Repository hosted by TU Delft Library

Home · Contact · About · Disclaimer ·

Quality of life in preschool children born preterm

Publication files not online:

Author: Theunissen, N.C.M. · Veen, S. · Fekkes, M. · Koopman, H.M. · Zwinderman, K.A.H. · Brugman, E. · Wit, J.M.
Institution: TNO Preventie en Gezondheid
Source:Developmental Medicine and Child Neurology, 7, 43, 460-465
Identifier: 236155
Keywords: Health · Birth · Child · Child parent relation · Controlled study · Eating disorder · Emotionality · Gestational age · Language ability · Lung disease · Major clinical study · Motor activity · Multiple regression · Newborn intensive care · Outcomes research · Parent · Pediatrician · Perception · Perinatal care · Prematurity · Preschool child · Quality of life · Questionnaire · Stomach disease · Anxiety · Child, Preschool · Disabled Children · Eating Disorders · Female · Follow-Up Studies · Humans · Infant · Infant, Newborn · Infant, Premature · Intensive Care Units, Neonatal · Lung · Male · Motor Skills Disorders · Parent-Child Relations · Quality of Life · Stomach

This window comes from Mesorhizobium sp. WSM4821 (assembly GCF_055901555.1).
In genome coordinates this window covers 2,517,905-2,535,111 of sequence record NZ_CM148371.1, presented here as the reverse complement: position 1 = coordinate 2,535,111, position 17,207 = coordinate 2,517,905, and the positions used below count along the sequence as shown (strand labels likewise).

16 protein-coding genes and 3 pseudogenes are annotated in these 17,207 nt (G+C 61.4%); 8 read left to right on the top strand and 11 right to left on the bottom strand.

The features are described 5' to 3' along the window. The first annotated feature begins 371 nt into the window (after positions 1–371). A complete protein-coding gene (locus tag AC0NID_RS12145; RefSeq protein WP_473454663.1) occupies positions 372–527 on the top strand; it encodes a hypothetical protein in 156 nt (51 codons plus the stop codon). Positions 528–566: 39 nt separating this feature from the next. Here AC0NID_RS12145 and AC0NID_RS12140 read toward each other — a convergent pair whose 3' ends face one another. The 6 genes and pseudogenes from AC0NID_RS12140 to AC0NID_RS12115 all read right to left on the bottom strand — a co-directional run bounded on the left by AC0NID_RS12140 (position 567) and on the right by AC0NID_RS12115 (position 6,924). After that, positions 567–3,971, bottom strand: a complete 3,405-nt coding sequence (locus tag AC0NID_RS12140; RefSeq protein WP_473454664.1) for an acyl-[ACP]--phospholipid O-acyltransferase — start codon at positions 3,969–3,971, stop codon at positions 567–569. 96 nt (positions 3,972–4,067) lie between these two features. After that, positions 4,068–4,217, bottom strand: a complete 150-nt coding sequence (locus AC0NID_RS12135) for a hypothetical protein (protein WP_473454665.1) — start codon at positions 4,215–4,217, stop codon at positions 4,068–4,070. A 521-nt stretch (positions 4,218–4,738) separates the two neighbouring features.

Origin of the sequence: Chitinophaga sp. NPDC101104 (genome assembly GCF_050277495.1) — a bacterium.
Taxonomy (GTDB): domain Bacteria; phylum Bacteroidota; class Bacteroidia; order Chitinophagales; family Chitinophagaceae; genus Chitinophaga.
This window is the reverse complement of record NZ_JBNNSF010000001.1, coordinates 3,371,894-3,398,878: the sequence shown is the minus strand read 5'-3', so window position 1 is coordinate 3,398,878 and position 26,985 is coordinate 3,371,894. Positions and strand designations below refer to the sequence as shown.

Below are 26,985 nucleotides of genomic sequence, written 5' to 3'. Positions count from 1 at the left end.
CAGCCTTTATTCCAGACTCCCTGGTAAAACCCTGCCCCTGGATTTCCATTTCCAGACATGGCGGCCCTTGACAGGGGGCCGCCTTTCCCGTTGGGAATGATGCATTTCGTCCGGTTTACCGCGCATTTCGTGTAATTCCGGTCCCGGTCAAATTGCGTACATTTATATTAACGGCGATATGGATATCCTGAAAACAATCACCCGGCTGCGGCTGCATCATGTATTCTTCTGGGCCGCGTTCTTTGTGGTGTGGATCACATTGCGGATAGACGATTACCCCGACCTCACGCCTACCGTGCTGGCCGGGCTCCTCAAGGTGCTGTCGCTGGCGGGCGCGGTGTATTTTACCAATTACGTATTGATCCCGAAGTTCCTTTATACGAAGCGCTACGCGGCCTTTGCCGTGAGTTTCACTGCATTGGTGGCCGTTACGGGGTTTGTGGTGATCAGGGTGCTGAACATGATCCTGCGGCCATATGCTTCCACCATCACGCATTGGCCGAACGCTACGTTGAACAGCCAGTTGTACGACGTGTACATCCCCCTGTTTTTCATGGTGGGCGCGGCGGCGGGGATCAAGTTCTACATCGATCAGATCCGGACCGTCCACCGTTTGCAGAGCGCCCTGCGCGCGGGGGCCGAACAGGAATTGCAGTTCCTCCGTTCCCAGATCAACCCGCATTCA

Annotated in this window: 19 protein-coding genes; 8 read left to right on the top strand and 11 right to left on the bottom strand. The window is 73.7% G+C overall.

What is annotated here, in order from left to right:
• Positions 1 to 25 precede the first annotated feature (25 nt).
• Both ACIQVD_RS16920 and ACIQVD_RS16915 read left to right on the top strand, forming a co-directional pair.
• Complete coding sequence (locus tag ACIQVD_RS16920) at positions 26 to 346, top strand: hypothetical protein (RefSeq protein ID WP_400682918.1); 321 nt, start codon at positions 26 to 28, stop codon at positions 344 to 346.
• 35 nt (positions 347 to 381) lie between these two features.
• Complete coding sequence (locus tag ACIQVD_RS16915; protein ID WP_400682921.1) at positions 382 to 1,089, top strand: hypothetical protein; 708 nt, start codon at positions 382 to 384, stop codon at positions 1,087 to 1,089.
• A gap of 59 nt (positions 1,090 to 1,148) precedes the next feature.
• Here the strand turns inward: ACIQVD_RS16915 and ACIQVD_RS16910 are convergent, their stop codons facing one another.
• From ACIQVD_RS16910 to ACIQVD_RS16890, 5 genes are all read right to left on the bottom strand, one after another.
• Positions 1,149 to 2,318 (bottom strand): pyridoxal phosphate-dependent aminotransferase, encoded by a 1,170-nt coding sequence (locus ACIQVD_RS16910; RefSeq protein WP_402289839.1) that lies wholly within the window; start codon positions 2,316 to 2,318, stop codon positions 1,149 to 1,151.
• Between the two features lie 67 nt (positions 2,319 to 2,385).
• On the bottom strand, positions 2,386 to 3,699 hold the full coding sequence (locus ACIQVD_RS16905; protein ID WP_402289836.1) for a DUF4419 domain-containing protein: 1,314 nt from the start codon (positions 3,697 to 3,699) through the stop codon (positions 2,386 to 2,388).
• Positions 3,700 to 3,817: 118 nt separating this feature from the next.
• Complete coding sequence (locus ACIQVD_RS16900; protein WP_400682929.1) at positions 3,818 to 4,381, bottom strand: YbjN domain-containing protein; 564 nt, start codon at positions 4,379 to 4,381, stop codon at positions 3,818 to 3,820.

The relationship of preterm birth to health-related quality of life (HRQoL) was examined for children aged 1 to 4 years. Three gestational age groups with a NICU history were selected, <32 weeks (n=65), 32 to 36 weeks (n=41),≥37 weeks (n=54), and a reference group from the open population (n=50). The main instrument was the TNO-AZL Preschool Quality Of Life (TAPQOL) questionnaire, which was completed by the parents. In addition, other outcome measures obtained from parents on neonatologists were investigated. Children born <32 weeks had significantly lower HRQoL than the reference group in the scales for lungs, stomach, eating disorders, motor functioning, communication, and anxiety. Parental feelings towards the child were related to the child's HRQoL. We found differences between the neonatologist' and parents' perceptions of the children's situation, which can be clinical consequences (e.g. different opinions about what needed treatment). Neonatal intensive care after birth as HRQoL implications for all children, particularly in children born at >32 weeks of gestation.